Minnesota Senate Bans Cellphones While Driving EXCEPT for Hijabed Muslimas, No Ban for Them


Legislating Islamic supremacism. The Minnesota Senate on Monday voted 56-10 to advance a House-passed cell phone ban  bill (SF 91 – see bill here). But the Senate added an amendment that exempts hijabed Muslims. Equality for all before the law? Not under sharia law – special rules for a special class, Muslim special privilege under new Minnesota law.

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Minnesota Senate approves ban on using cellphone while driving

By Dana Ferguson | Forum News Service: March 25, 2019:

A proposal to ban holding a cellphone while driving in Minnesota remains on track to become law.

The Minnesota Senate on Monday voted 56-10 to advance a House-passed distracted-driving bill. But the Senate added an amendment that would exempt those who place a phone to their ear using a scarf, hijab or another article of clothing from the penalty.

Families who’d lost loved ones to distracted-driving-related crashes cheered from the Senate galleries. The group spent years urging change at the Capitol.

The Minnesota House of Representatives approved the bill last week. But due to the tweak on the Senate floor, it will not go directly to the governor’s desk. It will head to a conference committee so members of both chambers can work out a deal.

Gov. Tim Walz has said he will sign the bill into law once it gets there.

Texting while driving is banned under current law and those found in violation face petty misdemeanor charges and a $50 fine for the first offense. But law enforcement officers have had trouble enforcing the law, as drivers have said they’re handling their phones behind the wheel for other reasons.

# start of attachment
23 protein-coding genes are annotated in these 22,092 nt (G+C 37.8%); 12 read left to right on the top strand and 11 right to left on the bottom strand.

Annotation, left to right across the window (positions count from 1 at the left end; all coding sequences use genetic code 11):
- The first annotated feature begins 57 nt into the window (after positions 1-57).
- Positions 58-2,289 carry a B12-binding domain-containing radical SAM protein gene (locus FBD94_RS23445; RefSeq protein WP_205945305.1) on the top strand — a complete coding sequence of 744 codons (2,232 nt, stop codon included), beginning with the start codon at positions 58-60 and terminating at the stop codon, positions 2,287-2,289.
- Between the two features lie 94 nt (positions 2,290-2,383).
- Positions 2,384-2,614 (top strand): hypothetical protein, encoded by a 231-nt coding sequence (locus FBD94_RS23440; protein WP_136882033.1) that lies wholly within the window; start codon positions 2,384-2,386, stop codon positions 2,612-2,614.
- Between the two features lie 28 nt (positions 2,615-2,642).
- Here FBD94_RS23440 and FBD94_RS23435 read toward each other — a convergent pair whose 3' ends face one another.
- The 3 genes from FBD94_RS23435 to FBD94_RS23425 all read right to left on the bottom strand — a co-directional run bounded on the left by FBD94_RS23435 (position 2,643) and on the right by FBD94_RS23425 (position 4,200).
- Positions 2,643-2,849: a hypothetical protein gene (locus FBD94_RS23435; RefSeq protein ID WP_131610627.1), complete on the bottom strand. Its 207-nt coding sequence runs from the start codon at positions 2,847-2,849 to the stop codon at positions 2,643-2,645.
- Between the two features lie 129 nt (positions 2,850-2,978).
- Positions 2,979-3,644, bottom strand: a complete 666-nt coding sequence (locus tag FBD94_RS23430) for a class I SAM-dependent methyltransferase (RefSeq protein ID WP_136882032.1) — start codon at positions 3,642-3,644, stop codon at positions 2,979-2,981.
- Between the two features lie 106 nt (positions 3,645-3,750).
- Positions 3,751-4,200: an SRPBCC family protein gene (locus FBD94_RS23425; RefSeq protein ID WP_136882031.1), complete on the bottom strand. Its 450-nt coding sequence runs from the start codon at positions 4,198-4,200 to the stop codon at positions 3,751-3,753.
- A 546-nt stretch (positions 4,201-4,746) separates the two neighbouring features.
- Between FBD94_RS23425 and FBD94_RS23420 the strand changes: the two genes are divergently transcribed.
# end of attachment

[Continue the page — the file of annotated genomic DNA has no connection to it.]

The bill would set petty misdemeanor charges and a $50 fine for drivers found using their phones without using a hands-free or one-touch setting. Use of a phone for emergency communication would be exempt under the proposal.

Supporters said passing the bill was key to getting Minnesotans to put the phone down while they’re driving and, in turn, reducing distracted-driving-related fatalities.

“All I’m asking for in this bill is put your phone down, put your eyes back on the road where they belong,” Sen. Scott Newman, R-Hutchinson, said. “I know we’re going to save lives.”


Opponents raised concerns about not going far enough to combat using phones on Minnesota’s roadways and about limiting drivers’ personal freedoms in their vehicles. And Sen. Torrey Westrom, R-Elbow Lake, said he was worried about a constituent who works as a carpenter and uses his time in the car to field phone calls.

“That is not as unreasonable as eating a Big Mac or putting your makeup on (while) driving here in the metro,” Westrom said. “For that small-business person, now it’s going to be illegal for them to use their cell phone if they at all have it in their hand.”

Texting and driving citations jumped 30 percent in one year, from 7,357 tickets in 2017 to 9,545 tickets in 2018, the Minnesota Department of Public Safety reported earlier this year.

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